Is your practice emergency ready?


An excerpt from AAP's recommendations on preparing the pediatric office for different types of emergencies.

As you answer these questions, you may be better able to identify those areas in which your office preparedness can be enhanced.

1 What emergencies have you experienced in the office setting? How often have office emergencies occurred in your practice?

2 What is your office setting (freestanding office, clinic-based, health center-based, hospital-based, other)? Are there resources outside your office on which you could call during an office emergency (eg, security, other medical or dental professionals in the same building, hospital code team)?

4 What is the emergency readiness of the staff present during those times? (Include first aid, CPR, BLS, ALS, PALS, APLS, Emergency Nurse Pediatric Course, other continuing medical education, etc.)

5 Have nonclinical staff been trained to recognize a potential or actual emergency?

6 What anticipatory guidance and education do you provide parents regarding injury prevention, first aid and CPR training, recognizing and responding to emergencies, and accessing EMS?

7 Is your waiting room under direct observation or screened frequently by a clinical staff member? Is it childproofed?

8 Does your practice have a written protocol for response in an office emergency? Does that protocol cover times of low staffing?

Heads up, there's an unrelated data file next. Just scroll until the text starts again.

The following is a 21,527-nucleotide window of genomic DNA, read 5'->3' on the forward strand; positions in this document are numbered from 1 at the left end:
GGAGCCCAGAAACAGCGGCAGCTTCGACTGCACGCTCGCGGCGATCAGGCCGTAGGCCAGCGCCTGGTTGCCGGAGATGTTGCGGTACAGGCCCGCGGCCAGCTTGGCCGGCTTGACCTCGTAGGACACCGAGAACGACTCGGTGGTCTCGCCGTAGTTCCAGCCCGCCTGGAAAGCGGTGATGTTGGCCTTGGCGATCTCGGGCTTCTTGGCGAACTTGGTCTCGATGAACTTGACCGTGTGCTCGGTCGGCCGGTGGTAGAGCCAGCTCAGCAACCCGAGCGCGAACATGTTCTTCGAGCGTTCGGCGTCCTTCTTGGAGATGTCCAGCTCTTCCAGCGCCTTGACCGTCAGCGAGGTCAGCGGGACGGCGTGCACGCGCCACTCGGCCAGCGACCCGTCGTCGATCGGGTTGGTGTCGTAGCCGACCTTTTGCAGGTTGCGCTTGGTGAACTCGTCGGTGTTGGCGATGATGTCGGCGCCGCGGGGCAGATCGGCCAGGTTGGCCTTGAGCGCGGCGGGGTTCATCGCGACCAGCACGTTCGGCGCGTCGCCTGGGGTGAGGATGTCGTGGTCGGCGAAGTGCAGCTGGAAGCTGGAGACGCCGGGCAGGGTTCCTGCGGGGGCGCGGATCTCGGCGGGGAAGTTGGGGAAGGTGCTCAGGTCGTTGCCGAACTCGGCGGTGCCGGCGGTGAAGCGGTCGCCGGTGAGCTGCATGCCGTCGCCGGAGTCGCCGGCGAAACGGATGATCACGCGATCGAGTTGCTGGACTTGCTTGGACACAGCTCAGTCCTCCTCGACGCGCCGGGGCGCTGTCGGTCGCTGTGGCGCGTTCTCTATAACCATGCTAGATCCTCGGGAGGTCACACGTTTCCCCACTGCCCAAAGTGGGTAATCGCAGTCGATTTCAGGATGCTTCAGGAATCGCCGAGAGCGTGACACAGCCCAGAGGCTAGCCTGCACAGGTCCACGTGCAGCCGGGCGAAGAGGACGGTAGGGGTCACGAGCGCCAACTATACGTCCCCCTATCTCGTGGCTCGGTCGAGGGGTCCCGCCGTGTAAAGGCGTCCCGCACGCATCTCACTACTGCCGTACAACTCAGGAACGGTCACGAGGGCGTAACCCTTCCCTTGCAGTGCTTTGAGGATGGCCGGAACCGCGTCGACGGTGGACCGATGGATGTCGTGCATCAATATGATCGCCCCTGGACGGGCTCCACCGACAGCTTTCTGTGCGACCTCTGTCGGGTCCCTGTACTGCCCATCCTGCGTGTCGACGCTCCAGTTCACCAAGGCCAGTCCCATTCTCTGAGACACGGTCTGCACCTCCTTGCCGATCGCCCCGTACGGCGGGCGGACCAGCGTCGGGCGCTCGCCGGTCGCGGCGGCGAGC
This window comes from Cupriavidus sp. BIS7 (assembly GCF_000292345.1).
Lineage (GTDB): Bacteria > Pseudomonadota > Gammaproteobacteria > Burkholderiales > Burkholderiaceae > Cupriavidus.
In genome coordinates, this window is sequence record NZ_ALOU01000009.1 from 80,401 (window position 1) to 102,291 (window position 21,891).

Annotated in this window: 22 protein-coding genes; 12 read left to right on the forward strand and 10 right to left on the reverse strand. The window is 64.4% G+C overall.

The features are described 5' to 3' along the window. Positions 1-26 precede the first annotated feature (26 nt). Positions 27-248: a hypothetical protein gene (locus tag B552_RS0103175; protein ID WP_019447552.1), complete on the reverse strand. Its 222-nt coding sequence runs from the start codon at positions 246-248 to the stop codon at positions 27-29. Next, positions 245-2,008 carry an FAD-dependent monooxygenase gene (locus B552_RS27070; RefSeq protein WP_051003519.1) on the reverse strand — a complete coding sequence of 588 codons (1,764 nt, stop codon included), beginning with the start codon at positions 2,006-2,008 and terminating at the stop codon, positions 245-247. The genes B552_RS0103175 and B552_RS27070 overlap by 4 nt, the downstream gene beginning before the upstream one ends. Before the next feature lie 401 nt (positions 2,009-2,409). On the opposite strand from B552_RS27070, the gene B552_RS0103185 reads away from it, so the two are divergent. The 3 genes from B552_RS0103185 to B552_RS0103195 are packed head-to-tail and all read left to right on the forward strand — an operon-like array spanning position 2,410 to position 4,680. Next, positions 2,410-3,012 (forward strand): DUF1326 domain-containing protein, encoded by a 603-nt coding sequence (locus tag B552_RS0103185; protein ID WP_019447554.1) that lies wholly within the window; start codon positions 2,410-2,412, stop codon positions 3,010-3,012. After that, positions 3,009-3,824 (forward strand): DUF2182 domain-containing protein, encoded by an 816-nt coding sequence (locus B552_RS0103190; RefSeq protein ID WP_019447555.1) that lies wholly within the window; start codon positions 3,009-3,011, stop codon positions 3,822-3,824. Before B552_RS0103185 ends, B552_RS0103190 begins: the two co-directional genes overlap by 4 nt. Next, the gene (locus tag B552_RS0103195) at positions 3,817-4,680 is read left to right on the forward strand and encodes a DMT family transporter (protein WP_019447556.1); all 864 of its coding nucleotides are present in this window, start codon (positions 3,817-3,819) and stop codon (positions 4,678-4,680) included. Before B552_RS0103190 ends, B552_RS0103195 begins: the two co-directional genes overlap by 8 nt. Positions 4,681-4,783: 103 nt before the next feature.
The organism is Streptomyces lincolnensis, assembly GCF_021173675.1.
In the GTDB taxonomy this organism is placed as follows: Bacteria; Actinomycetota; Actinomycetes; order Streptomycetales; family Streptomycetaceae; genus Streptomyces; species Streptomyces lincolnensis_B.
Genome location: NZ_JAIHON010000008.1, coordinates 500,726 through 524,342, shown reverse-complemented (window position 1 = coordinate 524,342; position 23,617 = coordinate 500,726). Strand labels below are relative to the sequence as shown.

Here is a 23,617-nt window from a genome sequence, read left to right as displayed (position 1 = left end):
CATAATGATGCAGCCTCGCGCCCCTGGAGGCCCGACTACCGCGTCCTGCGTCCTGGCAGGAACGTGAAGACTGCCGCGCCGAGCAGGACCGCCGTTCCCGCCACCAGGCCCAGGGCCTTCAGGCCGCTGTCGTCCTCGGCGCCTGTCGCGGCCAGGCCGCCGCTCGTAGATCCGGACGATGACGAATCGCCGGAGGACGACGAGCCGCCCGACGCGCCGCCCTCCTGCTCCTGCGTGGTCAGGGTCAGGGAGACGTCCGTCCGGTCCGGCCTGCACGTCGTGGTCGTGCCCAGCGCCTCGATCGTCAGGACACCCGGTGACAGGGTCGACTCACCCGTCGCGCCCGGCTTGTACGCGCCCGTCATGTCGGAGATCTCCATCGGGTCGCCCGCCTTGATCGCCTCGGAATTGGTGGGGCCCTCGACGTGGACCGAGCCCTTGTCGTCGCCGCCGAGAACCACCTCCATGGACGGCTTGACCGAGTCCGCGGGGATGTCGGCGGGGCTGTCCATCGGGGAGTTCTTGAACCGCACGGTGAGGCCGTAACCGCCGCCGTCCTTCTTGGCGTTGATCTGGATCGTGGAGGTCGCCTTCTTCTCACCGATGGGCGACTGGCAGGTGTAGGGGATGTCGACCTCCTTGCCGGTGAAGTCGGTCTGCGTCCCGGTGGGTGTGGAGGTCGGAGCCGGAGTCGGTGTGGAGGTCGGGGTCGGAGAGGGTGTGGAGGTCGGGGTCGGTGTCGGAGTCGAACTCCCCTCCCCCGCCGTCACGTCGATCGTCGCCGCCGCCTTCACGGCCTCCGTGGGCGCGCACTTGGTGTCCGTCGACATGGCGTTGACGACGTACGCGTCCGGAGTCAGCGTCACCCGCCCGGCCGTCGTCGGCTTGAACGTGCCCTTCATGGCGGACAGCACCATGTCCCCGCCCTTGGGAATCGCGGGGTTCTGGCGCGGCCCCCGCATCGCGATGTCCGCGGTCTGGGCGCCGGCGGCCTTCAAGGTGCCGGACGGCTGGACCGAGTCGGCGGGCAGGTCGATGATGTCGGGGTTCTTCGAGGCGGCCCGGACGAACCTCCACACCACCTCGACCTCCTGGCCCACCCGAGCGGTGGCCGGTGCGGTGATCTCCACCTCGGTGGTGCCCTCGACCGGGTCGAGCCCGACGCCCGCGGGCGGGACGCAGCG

9 Do all staff members know how to access the EMS system? Staff members should be able to give the location and directions to the office, level of clinical staff present, age and condition of child (including vital signs if appropriate), desired transport location, and the level of emergency response (ALS or BLS) required.

10 Do you have specific telephone triage protocols for nonclinical and clinical staff?

11 How far is your office from a site of definitive care, such as the nearest ED, or the nearest pediatric center?

12 How long does it take for EMS to respond to a 9-1-1 call from your office?

13 Has EMS ever been to visit your office for a nonemergency call or to receive experience in evaluating pediatric patients?

14 What level of provider comes when you call 9-1-1: first responder, BLS, or ALS? Does your local EMS have the necessary equipment and expertise to manage children?

15 What is the point of entry for your local 9-1-1 response team (ie, the facility to which they are required by field protocol to bring a pediatric patient)?

16 If EMS does not go directly to a pediatric center on a 9-1-1 call, how do you emergently transport a child to the desired pediatric center when necessary?

17 Does your office use oxygen? If so, how is it supplied? Do all clinical staff members know how to operate the oxygen canister and know where the key is kept?

18 What emergency dosage strategy do you use in the office (code card, length-based tape, dosage book, no strategy)?

19 What airway equipment do you stock? Do all staff members know how to locate, choose, and use the appropriate size of equipment for any given child?

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